Drain the Great Lakes Blog by Crispin Sadler
12th September 2010
Draining the Great Lakes is as awesome a project as the size of the lakes themselves. The area we had to cover, the subjects we wanted to film required a lot of planning and decision making about what was in and what wasn’t. We knew we couldn’t go everywhere or film everything!
So when we began filming in August 2010 we had identified certain hotspots of interest split evenly between Canada and the US. Finding ourselves in the decaying industrial town of Alpena on the shores of Alpena, we were pleasantly surprised that National Oceanic and Atmospheric Administration (NOAA), National Maritime Sanctuary lived up to its name. With our dive team (Dan Stevenson from the UK, Mike Robertson, Jim Kozmik and Ralph Hoskins from Canada and Christiaan Coetee from South Africa) suitably inspired we were confident that if the weather allowed us we would get excellent images of these wrecks. I am still amazed by how many ships ended up on the lake bed, not just here but across the Great Lakes, but nothing could prepare me for the images these guys brought back. Those wrecks in deeper water, the 50 to 60 metre range, look like they sank yesterday, masts still standing, life boat poignantly still next to the wrecks. The visibility was awesome, the fact that wood is still so well preserved leaves me astounded Having dived all over the world on wrecks I am happy to say that these wrecks are some of the best in the world by far. No where else can one see such beautiful ships, wrecks that fit every Disney preconception of what a ship should look like on the bottom. But in spite of their magnificence there was one aspect of the wrecks which we were to find out is having very disturbing consequences for the Great Lakes. Each and every surface was covered by small mussels, many no bigger than a couple of centimetres. At a distance they give the wrecks a slightly fuzzy outline, on closer inspection you can only imagine what those ships would have looked like before the mussels had arrived. Apparently if we had dived these wrecks as recently as 2002/2003 we would have had the benefit of clear water (the mussels have had a huge effect in filtering the lake water and improving the visibility) but without the thick covering of shellfish.
Mussels notwithstanding the Great Lakes have to be one of the best kept diving secrets in the world. Unlike the Caribbean and the Red Sea there is little infrastucture to support the visiting diver, the only place being Tobermory on Lake Huron and Georgian Bay. The short season and cold water probably making it difficult for anyone to set up in business, but with the kind of support provided in Alpena it could herald a new form of income in the otherwise down at heel town.
Travelling north we crossed over the huge bridge at the Straits of Mackinac. Given what I knew what was underneath and its history it was an awe inspiring moment and it was then we discovered the Labor Day walk, the only day of the year when pedestrians could have access to the bridge. As the bridge would feature in the film we decided to do this, carrying our camera kit the entire way with all the thousands who also walked the bridge. We thought at the time, what an awesome effect it would be to drain the water from beaneath the bridge, we knew what we might see but very few of the other pedestrians would have any idea.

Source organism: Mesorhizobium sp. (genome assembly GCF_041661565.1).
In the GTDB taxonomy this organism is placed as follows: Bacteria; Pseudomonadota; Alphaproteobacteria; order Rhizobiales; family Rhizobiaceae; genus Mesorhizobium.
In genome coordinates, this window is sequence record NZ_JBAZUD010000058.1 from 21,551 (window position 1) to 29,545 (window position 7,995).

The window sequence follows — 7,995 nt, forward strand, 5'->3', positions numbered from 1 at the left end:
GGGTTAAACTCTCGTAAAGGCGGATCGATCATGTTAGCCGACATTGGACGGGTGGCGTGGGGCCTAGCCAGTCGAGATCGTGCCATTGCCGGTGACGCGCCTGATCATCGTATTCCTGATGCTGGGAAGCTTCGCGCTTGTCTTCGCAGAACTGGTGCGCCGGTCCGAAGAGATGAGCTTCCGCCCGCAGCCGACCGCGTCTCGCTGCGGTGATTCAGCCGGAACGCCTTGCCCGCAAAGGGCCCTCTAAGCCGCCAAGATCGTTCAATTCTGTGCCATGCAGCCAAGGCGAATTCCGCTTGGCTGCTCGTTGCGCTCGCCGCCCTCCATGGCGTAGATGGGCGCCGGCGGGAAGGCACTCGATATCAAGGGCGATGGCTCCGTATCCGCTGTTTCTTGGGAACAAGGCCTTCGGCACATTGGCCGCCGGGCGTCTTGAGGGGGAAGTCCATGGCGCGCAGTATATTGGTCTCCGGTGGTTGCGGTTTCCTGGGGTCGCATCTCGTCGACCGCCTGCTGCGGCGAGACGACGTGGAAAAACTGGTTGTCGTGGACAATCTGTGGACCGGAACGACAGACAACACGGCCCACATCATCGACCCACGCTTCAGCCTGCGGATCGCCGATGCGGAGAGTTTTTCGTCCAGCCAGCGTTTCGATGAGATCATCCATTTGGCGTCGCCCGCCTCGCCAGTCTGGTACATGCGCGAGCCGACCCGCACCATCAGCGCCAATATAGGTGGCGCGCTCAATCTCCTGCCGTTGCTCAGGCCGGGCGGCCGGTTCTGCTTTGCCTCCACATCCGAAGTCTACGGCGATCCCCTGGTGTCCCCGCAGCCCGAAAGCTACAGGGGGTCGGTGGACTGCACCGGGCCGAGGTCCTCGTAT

But it was on the shores of Lake Superior that the vastness and wildness of the Great Lakes truly hit me. We were spoilt by phenomenonally hot weather, and having heard that the temperature of the lake was warmer than it had ever been recorded we were keen to get in and start diving. We decided that Pictured Rocks National Lakeshore would a good place to film and we were not disappointed. The cliffs, the rock formations, the colouration was all magnificent, not what one would expect on a lake! The underwater landscape was equally interesting and with calm weather we could get right up to the edge of the cliffs. The pure white sand beaches were also a magnet and with the turquoise colour of the water we could have been in the Caribbean not on a body of water which is subject incredible storms and freezing cold conditions in winter. The only thing that marred the trip was an annoying fly which looked like a house fly but gave a painful bite. These stable flies, as they are known there, were a real pain in all senses of the word and we only found them on Lake Superior. We got through cans and cans of repellent, hwich only seemed to be effective for 20 minutes, after which time the flies were back in force. The bites remained itchy for days afterwards and did take the edge of what was otherwise perfect conditions.
We got some fantastic footage whilst at the same time appreciating a part of the world that is virtually unknown. By visiting this and the other great locations on the Great Lakes I have been privileged to see one of the natural wonders of the world. Wherever we went I could only marvel at the forces of nature that had sculpted and fashioned these huge bodies of water. For me a lake is something small where you can see the other side, these lakes are just like the ocean.
Crispin Sadler is a Producer/Director at Mallinson Sadler Productions